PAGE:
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columnU.S.-Israel Relations

The issue is Biden not wanting to help Bibi, not a phone conversation

American presidents have tried and failed to influence elections in attempts to derail Netanyahu. If that’s what the president is considering, he should think again.

Israeli Prime Minister Benjamin Netanyahu congratulates newly inaugurated U.S. President Joe Biden on Jan. 20, 2021. Source: Screenshot.
Israeli Prime Minister Benjamin Netanyahu congratulates newly inaugurated U.S. President Joe Biden on Jan. 20, 2021. Source: Screenshot.
Jonathan S. Tobin
Jonathan S. Tobin is editor-in-chief of JNS (Jewish News Syndicate). Follow him @jonathans_tobin.

Most of those debating when President Joe Biden is going to finally pick up the phone and call Israeli Prime Minister Benjamin Netanyahu are either overestimating or underestimating the significance of this kerfuffle. The point isn’t when the two leaders will chat or how insulted Netanyahu should be by the obvious snub. The real issue is what it portends for the relationship between the two nations over the next four years. It also relates to the temptation to which every past U.S. administration has succumbed: trying to intervene in Israeli politics.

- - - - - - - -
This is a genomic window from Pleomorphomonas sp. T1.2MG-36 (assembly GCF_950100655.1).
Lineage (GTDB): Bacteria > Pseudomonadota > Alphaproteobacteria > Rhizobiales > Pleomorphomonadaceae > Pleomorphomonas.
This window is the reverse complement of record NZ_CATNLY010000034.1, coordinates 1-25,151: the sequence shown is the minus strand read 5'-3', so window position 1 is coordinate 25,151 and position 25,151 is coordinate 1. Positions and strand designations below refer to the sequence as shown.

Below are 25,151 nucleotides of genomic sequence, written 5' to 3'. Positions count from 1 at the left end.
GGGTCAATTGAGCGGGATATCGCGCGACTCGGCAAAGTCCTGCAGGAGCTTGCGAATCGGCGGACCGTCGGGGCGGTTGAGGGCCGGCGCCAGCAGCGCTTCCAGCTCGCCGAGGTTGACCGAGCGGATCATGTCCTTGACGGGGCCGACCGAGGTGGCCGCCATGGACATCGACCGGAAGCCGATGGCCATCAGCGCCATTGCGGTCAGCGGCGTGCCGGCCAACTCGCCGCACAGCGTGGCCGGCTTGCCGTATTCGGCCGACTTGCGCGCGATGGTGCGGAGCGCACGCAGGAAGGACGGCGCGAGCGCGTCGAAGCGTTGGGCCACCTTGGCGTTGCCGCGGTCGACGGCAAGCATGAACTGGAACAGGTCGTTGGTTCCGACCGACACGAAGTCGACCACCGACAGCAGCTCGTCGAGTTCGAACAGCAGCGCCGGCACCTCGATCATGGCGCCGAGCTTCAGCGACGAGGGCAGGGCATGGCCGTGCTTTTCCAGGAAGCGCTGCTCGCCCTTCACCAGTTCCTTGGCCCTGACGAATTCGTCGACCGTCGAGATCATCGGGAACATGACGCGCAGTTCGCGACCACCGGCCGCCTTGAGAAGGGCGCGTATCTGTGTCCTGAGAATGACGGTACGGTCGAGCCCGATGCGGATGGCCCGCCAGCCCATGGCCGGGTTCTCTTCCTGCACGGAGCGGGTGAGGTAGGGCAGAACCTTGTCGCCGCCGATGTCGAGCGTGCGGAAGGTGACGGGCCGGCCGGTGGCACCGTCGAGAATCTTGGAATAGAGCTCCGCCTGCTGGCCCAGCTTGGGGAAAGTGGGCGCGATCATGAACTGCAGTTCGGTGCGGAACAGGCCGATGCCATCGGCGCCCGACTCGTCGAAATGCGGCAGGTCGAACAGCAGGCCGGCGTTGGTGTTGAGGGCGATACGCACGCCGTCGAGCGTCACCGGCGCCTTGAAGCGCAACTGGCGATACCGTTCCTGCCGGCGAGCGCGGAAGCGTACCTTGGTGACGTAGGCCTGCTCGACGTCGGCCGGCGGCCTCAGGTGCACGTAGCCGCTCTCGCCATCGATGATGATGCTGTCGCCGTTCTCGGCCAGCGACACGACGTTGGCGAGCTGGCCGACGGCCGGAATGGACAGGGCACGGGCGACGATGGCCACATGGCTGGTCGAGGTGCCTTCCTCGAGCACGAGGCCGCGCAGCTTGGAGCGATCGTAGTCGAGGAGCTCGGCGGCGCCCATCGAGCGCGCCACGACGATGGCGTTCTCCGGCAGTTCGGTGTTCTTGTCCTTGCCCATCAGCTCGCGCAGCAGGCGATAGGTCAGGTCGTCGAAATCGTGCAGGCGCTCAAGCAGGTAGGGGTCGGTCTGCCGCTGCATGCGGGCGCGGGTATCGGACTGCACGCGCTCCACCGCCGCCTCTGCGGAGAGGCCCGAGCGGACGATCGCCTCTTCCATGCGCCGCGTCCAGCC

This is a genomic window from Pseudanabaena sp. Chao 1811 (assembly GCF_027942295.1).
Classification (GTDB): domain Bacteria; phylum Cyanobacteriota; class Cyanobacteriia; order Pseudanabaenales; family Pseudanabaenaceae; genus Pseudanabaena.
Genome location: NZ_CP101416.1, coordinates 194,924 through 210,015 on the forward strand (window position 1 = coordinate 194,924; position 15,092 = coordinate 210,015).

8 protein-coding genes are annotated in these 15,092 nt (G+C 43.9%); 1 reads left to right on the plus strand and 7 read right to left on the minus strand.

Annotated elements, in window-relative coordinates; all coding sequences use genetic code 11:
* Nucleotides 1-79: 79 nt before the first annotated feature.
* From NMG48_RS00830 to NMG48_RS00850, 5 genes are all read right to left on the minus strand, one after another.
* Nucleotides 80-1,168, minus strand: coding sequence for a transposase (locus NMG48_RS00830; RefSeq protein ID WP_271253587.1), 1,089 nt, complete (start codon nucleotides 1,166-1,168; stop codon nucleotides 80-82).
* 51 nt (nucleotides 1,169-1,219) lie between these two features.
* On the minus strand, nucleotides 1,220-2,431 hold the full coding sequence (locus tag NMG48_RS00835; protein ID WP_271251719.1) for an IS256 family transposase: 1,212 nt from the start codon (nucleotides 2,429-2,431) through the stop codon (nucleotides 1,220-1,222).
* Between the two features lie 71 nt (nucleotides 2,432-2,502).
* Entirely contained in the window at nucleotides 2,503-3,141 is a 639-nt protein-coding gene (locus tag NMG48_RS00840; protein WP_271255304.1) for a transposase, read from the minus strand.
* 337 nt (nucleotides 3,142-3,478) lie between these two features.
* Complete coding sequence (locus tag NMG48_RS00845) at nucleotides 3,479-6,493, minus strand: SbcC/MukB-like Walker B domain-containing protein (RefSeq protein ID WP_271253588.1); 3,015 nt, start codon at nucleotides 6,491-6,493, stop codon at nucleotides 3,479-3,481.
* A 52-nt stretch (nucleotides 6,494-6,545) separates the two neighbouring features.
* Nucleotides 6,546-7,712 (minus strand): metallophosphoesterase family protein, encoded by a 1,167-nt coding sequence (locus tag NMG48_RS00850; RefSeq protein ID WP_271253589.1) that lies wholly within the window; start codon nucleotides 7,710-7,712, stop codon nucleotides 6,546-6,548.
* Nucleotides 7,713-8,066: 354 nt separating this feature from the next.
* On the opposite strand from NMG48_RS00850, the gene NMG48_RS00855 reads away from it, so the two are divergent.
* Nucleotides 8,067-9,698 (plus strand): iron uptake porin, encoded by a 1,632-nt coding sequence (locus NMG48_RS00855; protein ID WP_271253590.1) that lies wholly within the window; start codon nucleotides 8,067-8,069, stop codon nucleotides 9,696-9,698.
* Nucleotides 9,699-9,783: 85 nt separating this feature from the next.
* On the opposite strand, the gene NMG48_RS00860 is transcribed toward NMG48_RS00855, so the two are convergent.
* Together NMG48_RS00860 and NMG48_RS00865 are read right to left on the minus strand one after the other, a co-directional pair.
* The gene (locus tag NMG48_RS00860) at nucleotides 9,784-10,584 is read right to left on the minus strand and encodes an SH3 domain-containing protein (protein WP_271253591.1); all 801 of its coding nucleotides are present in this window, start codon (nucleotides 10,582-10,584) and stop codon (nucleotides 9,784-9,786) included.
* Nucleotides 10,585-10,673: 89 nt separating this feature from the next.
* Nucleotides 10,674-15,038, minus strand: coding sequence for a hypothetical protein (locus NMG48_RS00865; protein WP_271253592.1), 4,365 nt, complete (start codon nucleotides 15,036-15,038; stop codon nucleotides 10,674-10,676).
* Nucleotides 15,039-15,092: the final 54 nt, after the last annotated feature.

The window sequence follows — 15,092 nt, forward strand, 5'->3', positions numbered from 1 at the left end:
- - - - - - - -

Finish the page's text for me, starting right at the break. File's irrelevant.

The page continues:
On Tuesday, White House spokesperson Jen Psaki promised that the much-talked-about phone call would happen “soon.” As to when “soon” was, she told reporters to “stay tuned” and that the chat with the prime minister would be the first with any Middle East leader. Only last week, she wouldn’t say whether Israel was an ally when asked directly about it, but now describes the ties between the two countries by saying, “Israel is, of course, an ally. Israel is a country where we have an important strategic security relationship.”

That’s good news for those who feared that the absence of direct communication between the two leaders was a sign that the alliance was on the rocks. Or is it?